Spending for the future


I think that we all hear the same old story, no matter the country you live in. “We should stop to waste money on space-related programs, there are so many problems to be solved here! Who cares for probes, telescopes and stuff like that when we have so many people suffering on Earth?”

At first, such an argument could sound good. We have a number of ongoing wars, there are a lot of people under the minimum living conditions, a declining global ecology and  other worrying stuff at hand.

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No bank is safe, just remember it

English: A speech in The New York Times newsro...

English: A speech in The New York Times newsroom after the announcement of the 2009 Pulitzer Prize winners (Photo credit: Wikipedia)

I was reading a cool article from NYT (here) about possible links between hacking operations and heist made thru international networks. I was also wondering about the perception of bank’s security today, as seen from the everyday client.

You see, I work in the IT and I know for sure how much money has been invested in the last three decades to have the best security level possible, not to mention all the national and international laws made to protect sensible data at any level.

Truth is, no open system is 100% safe. No matter how good are the security standards, how much money and efforts have been set up and what else incredible instrument you could imagine. At the very core of any system, there will be human operators. They are the weak spot.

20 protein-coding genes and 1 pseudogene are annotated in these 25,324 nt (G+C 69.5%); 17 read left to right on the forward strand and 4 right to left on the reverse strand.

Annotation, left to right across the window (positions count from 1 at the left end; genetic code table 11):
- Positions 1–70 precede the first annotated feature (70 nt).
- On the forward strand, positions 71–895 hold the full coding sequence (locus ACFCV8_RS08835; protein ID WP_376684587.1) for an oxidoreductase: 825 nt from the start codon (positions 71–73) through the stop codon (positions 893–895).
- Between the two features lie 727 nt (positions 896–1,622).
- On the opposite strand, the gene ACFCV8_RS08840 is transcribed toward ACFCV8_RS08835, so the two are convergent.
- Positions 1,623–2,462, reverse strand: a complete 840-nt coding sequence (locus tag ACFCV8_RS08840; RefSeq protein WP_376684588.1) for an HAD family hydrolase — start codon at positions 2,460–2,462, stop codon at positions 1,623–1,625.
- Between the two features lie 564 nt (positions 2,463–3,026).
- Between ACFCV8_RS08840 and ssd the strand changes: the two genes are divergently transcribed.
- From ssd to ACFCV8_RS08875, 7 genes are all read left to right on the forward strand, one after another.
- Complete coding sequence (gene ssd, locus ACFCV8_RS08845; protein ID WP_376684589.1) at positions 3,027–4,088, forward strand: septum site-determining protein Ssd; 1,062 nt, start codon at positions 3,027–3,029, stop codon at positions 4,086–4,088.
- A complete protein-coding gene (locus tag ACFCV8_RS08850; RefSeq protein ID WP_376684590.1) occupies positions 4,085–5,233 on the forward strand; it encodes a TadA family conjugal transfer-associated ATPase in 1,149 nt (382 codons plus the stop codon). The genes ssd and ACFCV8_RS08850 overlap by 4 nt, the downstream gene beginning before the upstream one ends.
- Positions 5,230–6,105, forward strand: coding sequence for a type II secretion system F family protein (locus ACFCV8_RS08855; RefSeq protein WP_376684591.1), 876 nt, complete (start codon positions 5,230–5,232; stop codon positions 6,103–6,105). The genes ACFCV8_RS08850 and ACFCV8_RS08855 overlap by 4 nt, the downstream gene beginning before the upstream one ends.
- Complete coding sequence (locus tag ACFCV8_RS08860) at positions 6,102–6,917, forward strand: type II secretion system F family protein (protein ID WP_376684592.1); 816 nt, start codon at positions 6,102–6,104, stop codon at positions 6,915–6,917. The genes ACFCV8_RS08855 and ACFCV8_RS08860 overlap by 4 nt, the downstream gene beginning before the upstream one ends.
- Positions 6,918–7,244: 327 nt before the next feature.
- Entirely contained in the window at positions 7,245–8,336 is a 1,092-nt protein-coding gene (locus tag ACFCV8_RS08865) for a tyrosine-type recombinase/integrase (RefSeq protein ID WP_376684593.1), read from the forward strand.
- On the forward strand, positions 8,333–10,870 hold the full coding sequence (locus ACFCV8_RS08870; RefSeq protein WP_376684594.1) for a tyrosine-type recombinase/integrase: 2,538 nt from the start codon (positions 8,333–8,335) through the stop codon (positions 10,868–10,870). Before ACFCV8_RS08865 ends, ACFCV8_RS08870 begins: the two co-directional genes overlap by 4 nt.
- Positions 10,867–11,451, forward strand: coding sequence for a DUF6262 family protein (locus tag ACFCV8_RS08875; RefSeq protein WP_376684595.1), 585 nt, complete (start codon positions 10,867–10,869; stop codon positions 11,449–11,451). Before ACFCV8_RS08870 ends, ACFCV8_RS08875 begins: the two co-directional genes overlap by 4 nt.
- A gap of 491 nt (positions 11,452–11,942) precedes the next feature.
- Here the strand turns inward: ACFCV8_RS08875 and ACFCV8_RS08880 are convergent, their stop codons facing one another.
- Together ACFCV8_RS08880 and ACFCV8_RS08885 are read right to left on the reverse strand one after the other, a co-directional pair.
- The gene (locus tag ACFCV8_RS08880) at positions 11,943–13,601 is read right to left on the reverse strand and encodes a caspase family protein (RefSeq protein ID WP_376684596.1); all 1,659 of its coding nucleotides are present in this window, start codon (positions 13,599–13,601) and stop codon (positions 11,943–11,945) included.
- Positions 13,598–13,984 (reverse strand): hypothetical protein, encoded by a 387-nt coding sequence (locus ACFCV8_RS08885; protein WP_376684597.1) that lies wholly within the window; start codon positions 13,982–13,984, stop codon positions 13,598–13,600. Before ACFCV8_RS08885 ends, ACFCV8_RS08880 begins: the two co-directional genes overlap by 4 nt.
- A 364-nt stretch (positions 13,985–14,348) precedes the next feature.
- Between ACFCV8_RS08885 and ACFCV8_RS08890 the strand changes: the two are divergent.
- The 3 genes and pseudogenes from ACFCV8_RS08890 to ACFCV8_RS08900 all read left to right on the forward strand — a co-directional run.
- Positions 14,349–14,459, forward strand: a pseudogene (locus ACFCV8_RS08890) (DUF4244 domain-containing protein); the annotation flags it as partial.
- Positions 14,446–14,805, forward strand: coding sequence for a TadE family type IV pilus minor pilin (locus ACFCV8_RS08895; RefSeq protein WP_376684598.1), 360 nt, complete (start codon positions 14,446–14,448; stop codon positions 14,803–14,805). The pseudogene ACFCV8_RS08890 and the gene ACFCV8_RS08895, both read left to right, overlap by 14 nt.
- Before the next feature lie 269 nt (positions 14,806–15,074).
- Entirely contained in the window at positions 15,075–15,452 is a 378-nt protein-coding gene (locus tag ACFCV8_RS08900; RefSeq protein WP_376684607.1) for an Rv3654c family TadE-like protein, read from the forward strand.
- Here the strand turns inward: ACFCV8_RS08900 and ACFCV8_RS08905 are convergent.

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The Power of Social Media – another good MOOC

English: Infographic on how Social Media are b...

English: Infographic on how Social Media are being used, and how everything is changed by them. (Photo credit: Wikipedia)

I’ve just completed another MOOC, this one from the platform FutureLearn.

That was about the social media, with some hindsight of its structure and a whole lot of good points about the use and the perspective of said media in our life. The people at the University of Southampton, starting with Dr. David Millard and Dr. Lisa Harris did an amazing work, concentring in a 2-week course a lot of information.

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Hunting down a meteor

This image was selected as a picture of the we...

This image was selected as a picture of the week on the Malay Wikipedia for the 44th week, 2009. (Photo credit: Wikipedia)

Imagine a meteor, or a comet, tumbling its way thru our solar system, almost invisible against the darkness of space. A mass bigger than a mountain, moving at tens of thousands of kilometers for hour. Let’s say that this piece of rock is mainly composed by iron ore and silicates. Then imagine what kind of damage this meteor could do if its trajectory put it too near our planet.

Do you remeber the dinosaurus?

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When megamerger collapse – taxes versus business


This is an interesting tale about the supposed third larger merger in history, recently evaporated in the wake of a change in the US tax regulation. This is also a tale about the proposed biggest pharmaceutical deal ever, done for nothing but paying less taxes.
Or maybe this is the demonstration of what happen when a federal administration change the legislation to regulate corporate greed. Again, this could be a story about how a national government crossed path with the free initiative of two major companies. The choice is yours.

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